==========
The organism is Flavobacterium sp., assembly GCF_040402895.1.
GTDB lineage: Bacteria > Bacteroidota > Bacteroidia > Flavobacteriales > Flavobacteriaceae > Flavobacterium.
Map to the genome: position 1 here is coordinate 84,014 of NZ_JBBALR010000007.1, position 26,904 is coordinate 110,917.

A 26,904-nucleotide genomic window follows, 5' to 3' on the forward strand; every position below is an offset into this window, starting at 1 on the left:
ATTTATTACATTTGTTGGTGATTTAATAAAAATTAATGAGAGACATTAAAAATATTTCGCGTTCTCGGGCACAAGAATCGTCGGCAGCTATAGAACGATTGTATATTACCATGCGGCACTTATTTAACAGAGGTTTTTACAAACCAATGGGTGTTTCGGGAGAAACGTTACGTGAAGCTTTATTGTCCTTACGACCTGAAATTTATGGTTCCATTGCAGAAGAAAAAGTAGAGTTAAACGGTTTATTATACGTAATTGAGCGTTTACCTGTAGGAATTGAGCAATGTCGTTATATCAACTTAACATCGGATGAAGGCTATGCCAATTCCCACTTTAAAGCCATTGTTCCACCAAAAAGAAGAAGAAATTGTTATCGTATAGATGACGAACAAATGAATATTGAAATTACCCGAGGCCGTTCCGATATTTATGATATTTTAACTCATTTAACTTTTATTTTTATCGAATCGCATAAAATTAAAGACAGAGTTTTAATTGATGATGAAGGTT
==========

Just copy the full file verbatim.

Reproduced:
The organism is Flavobacterium sp., assembly GCF_040402895.1.
GTDB lineage: Bacteria > Bacteroidota > Bacteroidia > Flavobacteriales > Flavobacteriaceae > Flavobacterium.
Map to the genome: position 1 here is coordinate 84,014 of NZ_JBBALR010000007.1, position 26,904 is coordinate 110,917.

A 26,904-nucleotide genomic window follows, 5' to 3' on the forward strand; every position below is an offset into this window, starting at 1 on the left:
ATTTATTACATTTGTTGGTGATTTAATAAAAATTAATGAGAGACATTAAAAATATTTCGCGTTCTCGGGCACAAGAATCGTCGGCAGCTATAGAACGATTGTATATTACCATGCGGCACTTATTTAACAGAGGTTTTTACAAACCAATGGGTGTTTCGGGAGAAACGTTACGTGAAGCTTTATTGTCCTTACGACCTGAAATTTATGGTTCCATTGCAGAAGAAAAAGTAGAGTTAAACGGTTTATTATACGTAATTGAGCGTTTACCTGTAGGAATTGAGCAATGTCGTTATATCAACTTAACATCGGATGAAGGCTATGCCAATTCCCACTTTAAAGCCATTGTTCCACCAAAAAGAAGAAGAAATTGTTATCGTATAGATGACGAACAAATGAATATTGAAATTACCCGAGGCCGTTCCGATATTTATGATATTTTAACTCATTTAACTTTTATTTTTATCGAATCGCATAAAATTAAAGACAGAGTTTTAATTGATGATGAAGGTT